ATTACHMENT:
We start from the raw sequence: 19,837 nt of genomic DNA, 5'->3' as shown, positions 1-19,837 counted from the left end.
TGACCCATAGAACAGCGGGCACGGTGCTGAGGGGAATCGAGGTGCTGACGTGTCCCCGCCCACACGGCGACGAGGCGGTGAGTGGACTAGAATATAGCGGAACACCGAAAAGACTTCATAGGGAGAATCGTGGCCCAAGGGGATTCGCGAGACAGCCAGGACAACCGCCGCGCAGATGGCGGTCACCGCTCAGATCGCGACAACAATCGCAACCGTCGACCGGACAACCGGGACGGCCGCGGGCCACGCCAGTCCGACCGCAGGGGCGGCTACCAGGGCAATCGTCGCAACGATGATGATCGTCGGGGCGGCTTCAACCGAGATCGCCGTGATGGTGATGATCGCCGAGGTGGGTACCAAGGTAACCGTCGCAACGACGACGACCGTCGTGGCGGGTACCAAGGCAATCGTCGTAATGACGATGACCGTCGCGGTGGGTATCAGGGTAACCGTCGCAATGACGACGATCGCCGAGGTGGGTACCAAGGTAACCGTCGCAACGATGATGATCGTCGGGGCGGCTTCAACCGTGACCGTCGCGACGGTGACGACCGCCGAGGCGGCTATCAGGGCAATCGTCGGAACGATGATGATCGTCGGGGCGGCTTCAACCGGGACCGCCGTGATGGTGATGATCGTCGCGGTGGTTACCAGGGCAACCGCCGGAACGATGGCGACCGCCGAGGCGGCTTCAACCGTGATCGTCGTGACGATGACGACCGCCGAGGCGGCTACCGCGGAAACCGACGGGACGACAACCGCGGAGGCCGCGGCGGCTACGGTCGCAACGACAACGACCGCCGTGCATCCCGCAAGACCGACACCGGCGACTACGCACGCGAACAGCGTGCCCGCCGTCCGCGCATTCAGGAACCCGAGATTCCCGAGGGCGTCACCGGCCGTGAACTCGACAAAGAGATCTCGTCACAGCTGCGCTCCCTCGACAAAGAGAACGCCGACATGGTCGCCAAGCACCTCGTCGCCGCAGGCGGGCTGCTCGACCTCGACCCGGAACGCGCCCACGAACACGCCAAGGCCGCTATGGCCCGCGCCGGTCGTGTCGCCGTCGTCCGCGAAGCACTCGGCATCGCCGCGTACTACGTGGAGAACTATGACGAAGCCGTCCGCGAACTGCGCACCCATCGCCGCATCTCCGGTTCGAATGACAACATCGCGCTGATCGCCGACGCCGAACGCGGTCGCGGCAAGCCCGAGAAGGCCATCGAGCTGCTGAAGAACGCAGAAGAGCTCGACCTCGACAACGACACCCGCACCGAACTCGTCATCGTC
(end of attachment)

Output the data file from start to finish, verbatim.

We start from the raw sequence: 19,837 nt of genomic DNA, 5'->3' as shown, positions 1-19,837 counted from the left end.
TGACCCATAGAACAGCGGGCACGGTGCTGAGGGGAATCGAGGTGCTGACGTGTCCCCGCCCACACGGCGACGAGGCGGTGAGTGGACTAGAATATAGCGGAACACCGAAAAGACTTCATAGGGAGAATCGTGGCCCAAGGGGATTCGCGAGACAGCCAGGACAACCGCCGCGCAGATGGCGGTCACCGCTCAGATCGCGACAACAATCGCAACCGTCGACCGGACAACCGGGACGGCCGCGGGCCACGCCAGTCCGACCGCAGGGGCGGCTACCAGGGCAATCGTCGCAACGATGATGATCGTCGGGGCGGCTTCAACCGAGATCGCCGTGATGGTGATGATCGCCGAGGTGGGTACCAAGGTAACCGTCGCAACGACGACGACCGTCGTGGCGGGTACCAAGGCAATCGTCGTAATGACGATGACCGTCGCGGTGGGTATCAGGGTAACCGTCGCAATGACGACGATCGCCGAGGTGGGTACCAAGGTAACCGTCGCAACGATGATGATCGTCGGGGCGGCTTCAACCGTGACCGTCGCGACGGTGACGACCGCCGAGGCGGCTATCAGGGCAATCGTCGGAACGATGATGATCGTCGGGGCGGCTTCAACCGGGACCGCCGTGATGGTGATGATCGTCGCGGTGGTTACCAGGGCAACCGCCGGAACGATGGCGACCGCCGAGGCGGCTTCAACCGTGATCGTCGTGACGATGACGACCGCCGAGGCGGCTACCGCGGAAACCGACGGGACGACAACCGCGGAGGCCGCGGCGGCTACGGTCGCAACGACAACGACCGCCGTGCATCCCGCAAGACCGACACCGGCGACTACGCACGCGAACAGCGTGCCCGCCGTCCGCGCATTCAGGAACCCGAGATTCCCGAGGGCGTCACCGGCCGTGAACTCGACAAAGAGATCTCGTCACAGCTGCGCTCCCTCGACAAAGAGAACGCCGACATGGTCGCCAAGCACCTCGTCGCCGCAGGCGGGCTGCTCGACCTCGACCCGGAACGCGCCCACGAACACGCCAAGGCCGCTATGGCCCGCGCCGGTCGTGTCGCCGTCGTCCGCGAAGCACTCGGCATCGCCGCGTACTACGTGGAGAACTATGACGAAGCCGTCCGCGAACTGCGCACCCATCGCCGCATCTCCGGTTCGAATGACAACATCGCGCTGATCGCCGACGCCGAACGCGGTCGCGGCAAGCCCGAGAAGGCCATCGAGCTGCTGAAGAACGCAGAAGAGCTCGACCTCGACAACGACACCCGCACCGAACTCGTCATCGTC